- Discover your protagonist’s Character Fatal Flaw.
- Identify an Obstacle Statement for your protagonist.
- Identify possible obstacles and antagonists for your protagonist.
- Identify Character Traits to portray the values you created for your protagonist.
Lesson 3: Zone 1 Part 1
- Identify the Main Mission of Zone 1: The Set-Up
- Define the four functions of the Set-Up zone.
- Identify and map out the Landmarks of Zone 1: Inciting Incident, Call to Action, Defining Moment, and the First Plot Point.
- Explore the Ordinary World of your story and unearth opportunities to hook your reader.
Lesson 4: Zone 1 Part 2
- Explore the journey of the protagonist, as an Orphan archetype.
- Identify how being out-of-balance and resistant to change impact the protagonist.
- Revisit the R.I.P. threads.
- Check story trajectory and how the First Plot Point impacts the Protagonist and the story.
Lesson 5: Zone 2 Part 1
- Identify the main mission of Zone 2: Response
- Define the four functions of the Response zone.
- Identify and Map out the Landmarks of Zone 2: The Exotic World, 1st Pinch Point, Boulder Scenes, and the Midpoint.
- Explore the Antagonist in greater detail.
Lesson 6: Zone 2 Part 2
- Explore the journey of the Protagonist, as a Wanderer archetype.
- Identify how the protagonist’s fears and goals influence the story.
- Revisit the R.I.P. threads.
- Check story trajectory and how the First Pinch Point and the Midpoint impacts the Protagonist.
Lesson 7: Zone 3 Part 1
- Identify the main mission of Zone 3: Attack
- Define the four functions of the Attack zone.
- Identify and map out the Landmarks of Zone 3: The Period of Grace, 2nd Pinch Point, The Fall, and the 2nd Plot Point.
- Learn how a powerful Antagonist grips readers and is important to the development of this zone.
Lesson 8: Zone 3 Part 2
- Explore the journey of the Protagonist, as a Warrior archetype.
- Identify the Period of Grace.
- Identity how the Protagonist will be challenged at the 2nd Pinch point.
- Identify and map the Fall and the Protagonist’s resistance to change.
- Check story trajectory and how the 2nd Plot Point/Crisis impacts the Protagonist.
Lesson 9: Zone 4 Part 1
- Identify the main mission of Zone 4: Resolution.
- Define the four functions of Zone 4.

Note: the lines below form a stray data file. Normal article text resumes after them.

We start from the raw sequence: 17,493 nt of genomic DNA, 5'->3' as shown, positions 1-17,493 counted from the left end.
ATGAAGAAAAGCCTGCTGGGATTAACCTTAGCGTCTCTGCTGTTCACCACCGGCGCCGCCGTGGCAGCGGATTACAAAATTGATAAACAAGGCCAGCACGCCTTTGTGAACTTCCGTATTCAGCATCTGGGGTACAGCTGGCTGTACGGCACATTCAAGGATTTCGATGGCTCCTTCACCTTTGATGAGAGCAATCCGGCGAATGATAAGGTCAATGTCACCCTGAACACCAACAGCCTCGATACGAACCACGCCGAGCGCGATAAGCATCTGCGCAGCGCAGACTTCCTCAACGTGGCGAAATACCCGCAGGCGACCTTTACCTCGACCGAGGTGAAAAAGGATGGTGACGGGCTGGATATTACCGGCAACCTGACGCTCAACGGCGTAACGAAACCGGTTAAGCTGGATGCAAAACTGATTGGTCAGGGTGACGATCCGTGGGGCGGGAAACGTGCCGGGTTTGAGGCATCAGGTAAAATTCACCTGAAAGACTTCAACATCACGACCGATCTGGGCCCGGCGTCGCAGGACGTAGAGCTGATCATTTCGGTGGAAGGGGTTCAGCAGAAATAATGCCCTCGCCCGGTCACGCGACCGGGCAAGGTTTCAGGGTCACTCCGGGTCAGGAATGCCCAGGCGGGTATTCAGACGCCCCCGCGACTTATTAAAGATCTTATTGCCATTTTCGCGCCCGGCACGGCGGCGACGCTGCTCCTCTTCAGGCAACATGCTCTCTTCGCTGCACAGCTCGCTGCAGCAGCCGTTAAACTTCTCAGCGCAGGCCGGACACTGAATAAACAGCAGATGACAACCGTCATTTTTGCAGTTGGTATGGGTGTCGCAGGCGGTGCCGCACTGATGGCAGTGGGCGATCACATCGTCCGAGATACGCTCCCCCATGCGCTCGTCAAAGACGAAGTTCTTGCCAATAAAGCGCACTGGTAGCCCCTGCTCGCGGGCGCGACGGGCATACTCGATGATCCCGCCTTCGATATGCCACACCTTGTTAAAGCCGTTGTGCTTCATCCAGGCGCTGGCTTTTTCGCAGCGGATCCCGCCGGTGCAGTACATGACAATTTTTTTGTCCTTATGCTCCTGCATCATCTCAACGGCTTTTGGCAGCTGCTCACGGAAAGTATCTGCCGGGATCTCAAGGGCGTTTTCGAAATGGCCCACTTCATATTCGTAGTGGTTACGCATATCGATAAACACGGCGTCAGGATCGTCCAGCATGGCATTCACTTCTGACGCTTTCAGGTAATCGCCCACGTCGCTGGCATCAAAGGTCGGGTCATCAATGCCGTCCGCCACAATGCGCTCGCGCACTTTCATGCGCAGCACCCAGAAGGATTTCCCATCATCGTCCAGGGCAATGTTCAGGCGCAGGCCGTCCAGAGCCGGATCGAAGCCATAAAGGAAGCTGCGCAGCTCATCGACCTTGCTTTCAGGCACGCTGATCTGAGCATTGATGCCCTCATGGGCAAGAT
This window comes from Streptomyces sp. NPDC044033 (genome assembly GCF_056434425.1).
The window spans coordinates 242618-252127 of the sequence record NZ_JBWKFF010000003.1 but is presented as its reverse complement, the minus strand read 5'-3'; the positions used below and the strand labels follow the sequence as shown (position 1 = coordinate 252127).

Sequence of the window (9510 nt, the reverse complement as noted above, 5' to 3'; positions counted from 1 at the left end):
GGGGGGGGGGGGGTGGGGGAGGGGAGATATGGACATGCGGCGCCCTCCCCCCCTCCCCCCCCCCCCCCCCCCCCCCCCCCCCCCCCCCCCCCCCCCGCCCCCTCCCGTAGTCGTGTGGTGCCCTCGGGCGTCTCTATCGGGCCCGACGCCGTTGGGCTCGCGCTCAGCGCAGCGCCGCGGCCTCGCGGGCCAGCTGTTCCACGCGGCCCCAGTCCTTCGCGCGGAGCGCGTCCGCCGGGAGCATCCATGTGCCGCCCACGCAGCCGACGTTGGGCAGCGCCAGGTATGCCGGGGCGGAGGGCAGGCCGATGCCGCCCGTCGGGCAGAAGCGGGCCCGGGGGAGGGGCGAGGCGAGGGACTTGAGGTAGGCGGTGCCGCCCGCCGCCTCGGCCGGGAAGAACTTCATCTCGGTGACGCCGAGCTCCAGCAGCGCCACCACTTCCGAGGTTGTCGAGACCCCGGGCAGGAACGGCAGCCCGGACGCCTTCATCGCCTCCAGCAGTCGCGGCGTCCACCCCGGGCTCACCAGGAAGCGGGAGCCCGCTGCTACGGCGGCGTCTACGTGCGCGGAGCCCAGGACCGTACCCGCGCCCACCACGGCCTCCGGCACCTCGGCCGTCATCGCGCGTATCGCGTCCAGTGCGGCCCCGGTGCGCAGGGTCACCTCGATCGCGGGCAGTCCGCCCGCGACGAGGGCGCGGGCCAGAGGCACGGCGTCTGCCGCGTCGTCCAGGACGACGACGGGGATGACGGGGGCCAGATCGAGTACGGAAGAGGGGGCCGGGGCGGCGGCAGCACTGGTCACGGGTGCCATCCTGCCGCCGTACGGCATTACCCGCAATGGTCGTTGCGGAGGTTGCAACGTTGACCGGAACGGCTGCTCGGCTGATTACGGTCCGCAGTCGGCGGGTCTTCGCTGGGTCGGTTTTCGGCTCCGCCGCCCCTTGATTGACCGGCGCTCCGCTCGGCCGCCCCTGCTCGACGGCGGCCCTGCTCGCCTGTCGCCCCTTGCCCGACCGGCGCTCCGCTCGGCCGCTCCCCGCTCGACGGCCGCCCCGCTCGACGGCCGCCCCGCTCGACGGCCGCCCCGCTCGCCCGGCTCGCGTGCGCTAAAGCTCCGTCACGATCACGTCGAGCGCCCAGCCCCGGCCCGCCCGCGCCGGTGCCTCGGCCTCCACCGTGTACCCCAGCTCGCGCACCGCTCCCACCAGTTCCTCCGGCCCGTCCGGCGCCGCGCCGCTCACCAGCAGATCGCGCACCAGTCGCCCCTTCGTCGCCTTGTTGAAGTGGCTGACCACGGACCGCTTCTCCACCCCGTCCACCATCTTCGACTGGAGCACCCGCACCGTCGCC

- Identify and map out the Landmarks of Zone 4: The Descent, Transformational Moment, The Climax, and the Resolution.
- Illustrate the story’s Resolution.
Lesson 10: Zone 4 Part 2
- Explore the journey of the Protagonist, as a Martyr archetype.
- Identify and map the Descent.
- Identify the Transformational Moment for the Protagonist.
- Explore the Climax.
- Reveal a new start for the Protagonist at the end.
Wrap-Up Lesson: Overarching Story
- Track your Story for the entire four Zones.
- Track your Protagonist for the entire four Zones.
I have raved about this course to other writing friends.
When I took the course the first time, Lisa analysed my manuscript and highlighted some major flaws which I worked on and I then took the course for a second time.
Again, there were underlying issues with the structure of my manuscript. While I worked on the problems, my mind was blown by how much I started to understand relationships, archetypes, the protagonist's journey, and so much more. My brain expanded as my manuscript improved. It was an interesting journey.
I then took my manuscript for a third run through the course with the worksheets provided.
When I finally published my book I was relieved to have consistent 5-star reviews, with remarks on the flow of the book and how readers didn't want it to end! I am writing my second novel and plan to go through the Story Structure Safari when it is finished.
Huge accolades to Lisa Miller and her amazing course - and to Margie Lawson's Writing Academy - I have completed 22 of Margie's Courses.
I have taken this class live twice and printed out all the material (which I assume is what you'll get with the lecture packet). I use it before I start the first draft--even though I'm not really a plotter, so much of the information doesn't work for me at this point. Then I go a little deeper with the information once I'm in the middle of my draft and I get stuck. But the magic really happens for me during revisions. Story Structure Safari helps me organize my messy draft and make sure each zone does what it needs to do. The instructor explains things in a way that is fun to read and makes sense. I love the 4-zone structure--it makes way more sense to me than the typical 3-act structure.